I never thought of Donald Trump as a direct marketer. In fact, from what little I had seen, he seemed largely ignorant of the principles of DM. For instance, on the first season of “The Apprentice,” the two teams had to come up with an ad campaign for a company that made corporate jets. The planes (complete with flight crew) would be available to clients who wanted to fly in private jets but did not have the budget to buy their own.
In particular, Trump praised one team’s campaign, which featured slick color photos of various parts of the jet shot at angles that made them look like phallic symbols. “Idiot!” I complained to my wife, who was watching the show with me. “The ads should have offered a Membership Card entitling the recipient to take his first 30 minutes of any flight FREE!” (That’s how we direct marketers think. Offer, offer, offer.) But an episode in the second season of “The Apprentice” was much more encouraging in its demonstration of direct-response principles.
This time, the two teams had the task of putting together and running, for one evening only, a bridal shop in NYC. The contest was simple. Whichever team had the highest gross sales for the evening would be the winner. Team A printed huge stacks of pink fliers inviting people to their bridal sale. They distributed these fliers by handing them out at Penn Station as morning commuters got off the trains. Trump correctly questioned the wisdom of Team A’s marketing strategy. He asked, “How many people are thinking about getting married when they’re on their way to work in the morning?” Team B took a more targeted approach. They rented an e-list of thousands of women who were planning to get married and e-mailed them an invitation to their sale.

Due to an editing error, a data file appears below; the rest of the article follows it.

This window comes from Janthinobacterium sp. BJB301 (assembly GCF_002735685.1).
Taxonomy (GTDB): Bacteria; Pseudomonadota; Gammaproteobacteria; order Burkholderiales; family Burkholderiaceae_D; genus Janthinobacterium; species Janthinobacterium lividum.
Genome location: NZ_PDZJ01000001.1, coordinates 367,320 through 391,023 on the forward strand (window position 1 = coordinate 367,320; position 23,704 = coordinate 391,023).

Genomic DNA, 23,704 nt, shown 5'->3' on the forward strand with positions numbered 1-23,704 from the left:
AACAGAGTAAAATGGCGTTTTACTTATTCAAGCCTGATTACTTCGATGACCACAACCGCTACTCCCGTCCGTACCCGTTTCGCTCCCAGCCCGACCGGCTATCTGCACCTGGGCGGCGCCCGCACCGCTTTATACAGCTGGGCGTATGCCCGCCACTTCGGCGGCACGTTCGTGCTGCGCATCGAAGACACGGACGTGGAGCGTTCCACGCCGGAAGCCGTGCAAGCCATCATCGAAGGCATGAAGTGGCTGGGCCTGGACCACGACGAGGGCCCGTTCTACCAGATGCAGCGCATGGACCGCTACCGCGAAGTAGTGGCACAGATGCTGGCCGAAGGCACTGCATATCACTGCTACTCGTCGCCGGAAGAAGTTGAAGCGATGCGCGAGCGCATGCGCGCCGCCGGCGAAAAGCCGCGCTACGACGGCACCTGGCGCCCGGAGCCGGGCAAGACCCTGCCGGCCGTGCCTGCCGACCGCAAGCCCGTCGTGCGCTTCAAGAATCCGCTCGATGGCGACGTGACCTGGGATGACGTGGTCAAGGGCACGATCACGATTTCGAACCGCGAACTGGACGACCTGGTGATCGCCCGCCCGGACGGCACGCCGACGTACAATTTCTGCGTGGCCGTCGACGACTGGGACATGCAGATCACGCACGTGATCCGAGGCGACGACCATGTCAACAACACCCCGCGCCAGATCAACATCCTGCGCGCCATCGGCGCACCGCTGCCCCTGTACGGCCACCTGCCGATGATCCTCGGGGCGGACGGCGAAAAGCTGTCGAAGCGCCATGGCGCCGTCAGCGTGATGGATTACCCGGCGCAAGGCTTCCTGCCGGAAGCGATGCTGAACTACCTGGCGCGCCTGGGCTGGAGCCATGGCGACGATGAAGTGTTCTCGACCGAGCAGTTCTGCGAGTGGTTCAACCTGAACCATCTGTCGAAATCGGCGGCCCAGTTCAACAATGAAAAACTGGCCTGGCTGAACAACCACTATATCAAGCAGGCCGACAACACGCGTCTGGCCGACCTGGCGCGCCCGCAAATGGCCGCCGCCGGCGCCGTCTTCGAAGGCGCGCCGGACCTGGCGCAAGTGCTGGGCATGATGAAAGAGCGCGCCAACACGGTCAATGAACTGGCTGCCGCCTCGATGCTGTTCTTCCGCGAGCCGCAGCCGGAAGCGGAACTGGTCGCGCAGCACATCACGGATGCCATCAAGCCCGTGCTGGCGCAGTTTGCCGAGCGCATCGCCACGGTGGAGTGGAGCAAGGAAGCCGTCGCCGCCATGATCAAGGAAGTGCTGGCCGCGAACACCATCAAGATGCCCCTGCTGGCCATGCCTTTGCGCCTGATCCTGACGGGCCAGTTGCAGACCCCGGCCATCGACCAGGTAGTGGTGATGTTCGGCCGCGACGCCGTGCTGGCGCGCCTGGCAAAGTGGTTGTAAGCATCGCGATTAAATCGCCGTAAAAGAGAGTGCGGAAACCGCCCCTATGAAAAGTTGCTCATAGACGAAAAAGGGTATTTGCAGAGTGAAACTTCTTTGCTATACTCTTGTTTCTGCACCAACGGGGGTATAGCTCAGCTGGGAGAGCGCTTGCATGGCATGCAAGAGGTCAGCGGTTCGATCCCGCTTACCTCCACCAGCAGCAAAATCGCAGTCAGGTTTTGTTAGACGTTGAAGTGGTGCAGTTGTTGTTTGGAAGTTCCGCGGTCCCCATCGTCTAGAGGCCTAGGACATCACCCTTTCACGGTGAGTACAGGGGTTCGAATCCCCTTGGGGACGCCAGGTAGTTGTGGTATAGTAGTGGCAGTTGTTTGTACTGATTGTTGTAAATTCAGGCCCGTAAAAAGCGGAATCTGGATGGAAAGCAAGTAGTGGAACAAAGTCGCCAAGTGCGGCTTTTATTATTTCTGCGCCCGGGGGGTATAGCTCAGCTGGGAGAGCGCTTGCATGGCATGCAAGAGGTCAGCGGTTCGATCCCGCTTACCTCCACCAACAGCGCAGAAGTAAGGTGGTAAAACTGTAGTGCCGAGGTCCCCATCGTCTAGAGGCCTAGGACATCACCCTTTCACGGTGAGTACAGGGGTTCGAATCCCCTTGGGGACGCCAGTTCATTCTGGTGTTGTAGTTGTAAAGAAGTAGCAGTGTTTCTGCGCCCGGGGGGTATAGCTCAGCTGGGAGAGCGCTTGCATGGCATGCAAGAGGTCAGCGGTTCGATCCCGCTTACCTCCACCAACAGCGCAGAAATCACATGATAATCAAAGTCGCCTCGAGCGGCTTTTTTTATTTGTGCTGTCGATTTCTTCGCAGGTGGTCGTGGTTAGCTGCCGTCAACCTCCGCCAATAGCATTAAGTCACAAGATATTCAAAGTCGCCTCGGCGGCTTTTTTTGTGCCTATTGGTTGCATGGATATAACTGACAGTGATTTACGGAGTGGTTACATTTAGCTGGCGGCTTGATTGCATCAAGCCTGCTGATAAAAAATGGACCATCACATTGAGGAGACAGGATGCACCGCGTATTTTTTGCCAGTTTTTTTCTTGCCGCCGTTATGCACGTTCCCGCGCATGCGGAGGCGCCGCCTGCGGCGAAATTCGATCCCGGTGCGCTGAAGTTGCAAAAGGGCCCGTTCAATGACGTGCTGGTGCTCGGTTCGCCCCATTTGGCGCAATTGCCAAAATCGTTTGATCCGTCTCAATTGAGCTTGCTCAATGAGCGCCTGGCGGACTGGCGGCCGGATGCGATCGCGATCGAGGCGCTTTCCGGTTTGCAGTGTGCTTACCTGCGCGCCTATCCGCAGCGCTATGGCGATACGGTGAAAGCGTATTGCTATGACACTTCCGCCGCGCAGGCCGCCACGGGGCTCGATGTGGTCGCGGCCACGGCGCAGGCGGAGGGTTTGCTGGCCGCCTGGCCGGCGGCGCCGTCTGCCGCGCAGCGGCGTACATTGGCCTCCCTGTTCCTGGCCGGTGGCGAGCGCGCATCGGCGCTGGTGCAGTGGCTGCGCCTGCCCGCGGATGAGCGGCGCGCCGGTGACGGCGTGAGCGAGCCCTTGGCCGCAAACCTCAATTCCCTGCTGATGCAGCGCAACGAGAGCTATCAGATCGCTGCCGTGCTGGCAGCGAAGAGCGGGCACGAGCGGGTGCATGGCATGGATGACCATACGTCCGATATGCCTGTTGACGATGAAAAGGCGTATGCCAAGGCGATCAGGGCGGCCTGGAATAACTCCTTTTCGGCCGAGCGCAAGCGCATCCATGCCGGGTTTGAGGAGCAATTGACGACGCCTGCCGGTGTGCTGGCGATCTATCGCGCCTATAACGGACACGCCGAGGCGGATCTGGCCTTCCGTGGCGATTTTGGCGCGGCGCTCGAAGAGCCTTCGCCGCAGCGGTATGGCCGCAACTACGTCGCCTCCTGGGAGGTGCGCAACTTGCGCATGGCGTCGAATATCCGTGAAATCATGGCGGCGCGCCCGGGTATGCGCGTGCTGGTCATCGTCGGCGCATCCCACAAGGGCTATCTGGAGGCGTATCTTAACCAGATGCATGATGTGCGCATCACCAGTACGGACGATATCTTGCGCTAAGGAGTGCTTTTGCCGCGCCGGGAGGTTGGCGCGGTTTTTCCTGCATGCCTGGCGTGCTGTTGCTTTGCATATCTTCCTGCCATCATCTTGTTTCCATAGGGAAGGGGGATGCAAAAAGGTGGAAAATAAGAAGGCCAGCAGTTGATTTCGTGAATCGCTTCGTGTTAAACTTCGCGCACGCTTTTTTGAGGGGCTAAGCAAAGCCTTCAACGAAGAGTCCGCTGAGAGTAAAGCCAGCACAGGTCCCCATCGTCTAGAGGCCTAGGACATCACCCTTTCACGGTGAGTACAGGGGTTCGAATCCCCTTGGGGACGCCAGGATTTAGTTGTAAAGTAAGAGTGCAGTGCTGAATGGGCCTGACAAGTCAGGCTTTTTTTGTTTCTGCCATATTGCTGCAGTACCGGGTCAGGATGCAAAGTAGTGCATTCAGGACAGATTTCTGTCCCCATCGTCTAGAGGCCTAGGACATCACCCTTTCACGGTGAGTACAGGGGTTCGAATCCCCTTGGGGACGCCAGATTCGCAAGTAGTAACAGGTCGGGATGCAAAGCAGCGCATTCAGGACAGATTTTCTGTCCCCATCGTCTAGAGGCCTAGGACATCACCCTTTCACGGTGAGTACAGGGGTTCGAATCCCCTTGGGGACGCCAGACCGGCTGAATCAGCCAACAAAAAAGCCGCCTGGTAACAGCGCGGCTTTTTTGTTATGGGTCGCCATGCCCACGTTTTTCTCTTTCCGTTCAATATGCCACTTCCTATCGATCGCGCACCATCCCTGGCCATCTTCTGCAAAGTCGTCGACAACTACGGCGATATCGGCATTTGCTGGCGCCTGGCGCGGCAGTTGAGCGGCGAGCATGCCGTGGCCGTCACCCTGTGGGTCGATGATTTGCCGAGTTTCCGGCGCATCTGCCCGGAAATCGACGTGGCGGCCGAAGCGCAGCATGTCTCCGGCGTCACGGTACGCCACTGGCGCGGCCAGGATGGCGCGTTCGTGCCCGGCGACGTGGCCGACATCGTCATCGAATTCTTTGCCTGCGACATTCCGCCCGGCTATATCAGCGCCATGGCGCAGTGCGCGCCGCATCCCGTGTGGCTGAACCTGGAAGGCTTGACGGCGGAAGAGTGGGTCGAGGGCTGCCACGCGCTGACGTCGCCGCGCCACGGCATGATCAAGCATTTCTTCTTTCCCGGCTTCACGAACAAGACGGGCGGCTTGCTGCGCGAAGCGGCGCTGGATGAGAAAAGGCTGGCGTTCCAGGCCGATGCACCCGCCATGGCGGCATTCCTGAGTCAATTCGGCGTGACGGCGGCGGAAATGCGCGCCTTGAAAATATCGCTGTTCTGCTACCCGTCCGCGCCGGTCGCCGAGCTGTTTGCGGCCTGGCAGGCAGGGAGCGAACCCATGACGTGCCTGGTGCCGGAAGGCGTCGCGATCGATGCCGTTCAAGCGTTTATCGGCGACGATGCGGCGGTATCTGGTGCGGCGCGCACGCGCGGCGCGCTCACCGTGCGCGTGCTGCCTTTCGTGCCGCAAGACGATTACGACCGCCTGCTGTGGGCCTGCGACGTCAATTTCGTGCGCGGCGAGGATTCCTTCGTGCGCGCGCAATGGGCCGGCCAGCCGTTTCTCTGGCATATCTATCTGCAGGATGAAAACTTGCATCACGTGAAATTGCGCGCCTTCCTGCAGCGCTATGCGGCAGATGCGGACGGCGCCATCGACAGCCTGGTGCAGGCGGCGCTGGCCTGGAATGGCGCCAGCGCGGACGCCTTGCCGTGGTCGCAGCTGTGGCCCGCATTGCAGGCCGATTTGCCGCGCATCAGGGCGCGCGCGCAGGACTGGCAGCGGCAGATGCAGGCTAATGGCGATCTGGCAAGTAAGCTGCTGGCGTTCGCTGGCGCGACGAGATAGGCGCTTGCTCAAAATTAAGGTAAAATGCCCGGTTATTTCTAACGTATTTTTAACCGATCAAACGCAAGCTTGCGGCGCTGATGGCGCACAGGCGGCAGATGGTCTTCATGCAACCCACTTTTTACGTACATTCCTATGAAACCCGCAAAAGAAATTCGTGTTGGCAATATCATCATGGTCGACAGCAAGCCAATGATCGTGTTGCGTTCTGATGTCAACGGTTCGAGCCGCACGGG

I think you can guess the result. Team A had only a handful of customers in their shop, sold only two dresses, and grossed around $1,000. Team B had customers lining up on the sidewalk to get into the store, as if it were an exclusive Manhattan nightclub. They sold 26 dresses for gross revenues of more than $12,000, outselling Team “B” more than 12 to 1. The project manager of Team A was fired by Trump that night.
The lesson for direct marketers is clear: The list is all-important.
In this case, Team B knew that everyone on their list was planning to get married. Team A, by comparison, handed out their invitations to anyone and everyone who happened to be at Penn Station that morning. How many of those people had any interest in getting married? Was it one out of a hundred? Or maybe one out of a thousand? The “list” used by Team A had maybe 90% to 99% “wasted circulation.” In other words, most of their ads went to the wrong people: those not interested in buying their product. The list used by Team B had maybe 1% or as little as 0% wasted circulation.
Because virtually everyone on that list had indicated a planned wedding. And the result? B outpulled A by approximately 12 to 1 . . . a differential that is not uncommon in actual direct-marketing tests. Using the best mailing list vs. the worst mailing list can increase your response rate by 1,000% or more. That makes testing different mailing lists perhaps the best marketing investment you can make this year.
(Ed. Note: To learn more about the basics of direct marketing please check out ETR’s Direct Marketing University Quick Start Kit.)